I read Juana Summers’s article this morning about Herman Cain’s comments on the Muslim community and that community’s rightful response.
The article sent me on a quest to find out more about Herman Cain. Specifically, I wanted to find out why a well- educated black man from the south would come off as racially and religiously intolerant.
Herman Cain, another GOP potential nominee for president in 2012, came out strong over the weekend in Iowa, stomping on the usual GOP, right-wing political talking points. Two interesting points he made that in my humble opinion don’t match up with his background.
Public education. Cain attended a gathering, along with Michelle Bachman and Ron Paul and others, attended primarily by those who home school their children. There, Cain joined in the attack on public education. The collective attack proposes to do away with “government intervention” into public education, focusing on home schooling and putting Christianity — not all religions, mind you — back into the curriculum like the “old days.”
Religious intolerance. Cain publicly stated that if he were president, he would not appoint a Muslim to his cabinet because Muslims are trying to impose their faith and sharia law on Americans.
On both counts Mr. Cain – Wow!
Naturally, I decided to do some research into Mr. Cain’s background to at least note how he may have possible come to such conclusions on the cornerstone of democracy and freedom — public education, racial equality and religious freedom (by now, Thomas Jefferson, Horace Mann, Frederick Douglas, W.E.B. DuBois, Henry David Thoreau, Martin Luther King Jr., Mohandas Karamchand Gandhi, and others are rolling over in their graves).
Cain grew up in the south from humble beginnings and more than likely attended Georgia’s public schools in his primary and secondary years. He’s noted for speaking about his parents who instilled in him a strong work ethic and solid values. He attended Morehouse College (mathematics degree) and Creighton University, where he achieved a degree in computer science. Clearly, Cain did well in his education endeavors.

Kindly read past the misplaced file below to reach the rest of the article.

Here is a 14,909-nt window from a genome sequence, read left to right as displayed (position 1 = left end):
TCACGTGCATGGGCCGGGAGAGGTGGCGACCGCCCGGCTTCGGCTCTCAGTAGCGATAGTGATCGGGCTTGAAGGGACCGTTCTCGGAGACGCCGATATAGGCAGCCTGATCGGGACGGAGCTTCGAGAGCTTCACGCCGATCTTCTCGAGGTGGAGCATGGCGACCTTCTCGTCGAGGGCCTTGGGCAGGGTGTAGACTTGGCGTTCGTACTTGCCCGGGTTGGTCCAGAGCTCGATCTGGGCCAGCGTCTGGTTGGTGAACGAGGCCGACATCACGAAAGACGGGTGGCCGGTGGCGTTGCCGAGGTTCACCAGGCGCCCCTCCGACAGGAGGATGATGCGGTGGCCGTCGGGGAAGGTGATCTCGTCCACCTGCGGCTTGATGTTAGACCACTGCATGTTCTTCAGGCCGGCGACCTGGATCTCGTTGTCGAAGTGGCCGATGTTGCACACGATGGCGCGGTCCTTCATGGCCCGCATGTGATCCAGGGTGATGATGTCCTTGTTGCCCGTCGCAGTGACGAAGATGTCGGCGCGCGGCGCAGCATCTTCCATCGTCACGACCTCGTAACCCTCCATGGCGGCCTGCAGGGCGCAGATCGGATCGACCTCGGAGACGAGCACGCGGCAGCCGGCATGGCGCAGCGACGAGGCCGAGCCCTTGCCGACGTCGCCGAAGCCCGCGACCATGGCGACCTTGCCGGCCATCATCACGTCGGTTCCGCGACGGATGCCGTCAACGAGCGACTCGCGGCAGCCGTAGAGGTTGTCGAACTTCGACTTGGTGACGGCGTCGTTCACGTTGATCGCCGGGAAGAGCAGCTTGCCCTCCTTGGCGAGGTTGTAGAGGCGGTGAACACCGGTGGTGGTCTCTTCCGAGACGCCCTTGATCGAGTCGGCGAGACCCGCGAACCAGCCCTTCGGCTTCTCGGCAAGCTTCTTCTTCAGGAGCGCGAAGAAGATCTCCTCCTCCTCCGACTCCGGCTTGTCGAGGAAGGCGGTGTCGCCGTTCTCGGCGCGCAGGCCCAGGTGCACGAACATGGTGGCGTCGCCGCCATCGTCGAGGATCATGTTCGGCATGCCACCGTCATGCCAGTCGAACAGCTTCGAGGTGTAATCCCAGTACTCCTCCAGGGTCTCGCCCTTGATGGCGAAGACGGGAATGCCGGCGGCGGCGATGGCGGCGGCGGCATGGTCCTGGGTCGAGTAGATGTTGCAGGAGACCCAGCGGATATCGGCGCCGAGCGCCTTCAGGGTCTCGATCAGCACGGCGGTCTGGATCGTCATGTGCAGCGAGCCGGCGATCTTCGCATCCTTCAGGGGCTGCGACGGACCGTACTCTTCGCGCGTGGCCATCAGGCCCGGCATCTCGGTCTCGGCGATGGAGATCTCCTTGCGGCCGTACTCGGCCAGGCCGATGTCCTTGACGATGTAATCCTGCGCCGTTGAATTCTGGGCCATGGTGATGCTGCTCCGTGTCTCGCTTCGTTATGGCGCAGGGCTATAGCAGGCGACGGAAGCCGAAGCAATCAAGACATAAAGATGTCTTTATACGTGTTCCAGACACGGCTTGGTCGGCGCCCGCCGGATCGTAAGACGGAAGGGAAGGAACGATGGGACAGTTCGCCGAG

As a black man in the growing up in the south, Cain must know that if the government didn’t intervene in the south’s public schools, Cain would not have had access to a quality education. Having attended Morehouse, there’s no way he could have missed that point. Granted, our education system needs to change but dumping it is not the answer.
Moreover, Cain’s higher education is from two universities that foster diversity and tolerance for all people and their beliefs. I have personally heard the Dean Lawrence Carter, Chaplin at Morehouse, speak about religious and racial intolerance sharing his own experience during his formative years. Interestingly, Dean Carter heads up Morehouse’s exhibit,
“The Gandhi, King, Ikeda: A Legacy of Building Peace” was created with the hope that by examining the lives of these great figures, viewers will find these lofty ideals and principles within the grasp of their own daily existence. For it is within the mundane realm of daily living that Mohandas K. Gandhi, Martin Luther King Jr. and Daisaku Ikeda have sought to forge an existence filled with dignity, freedom and happiness for all people.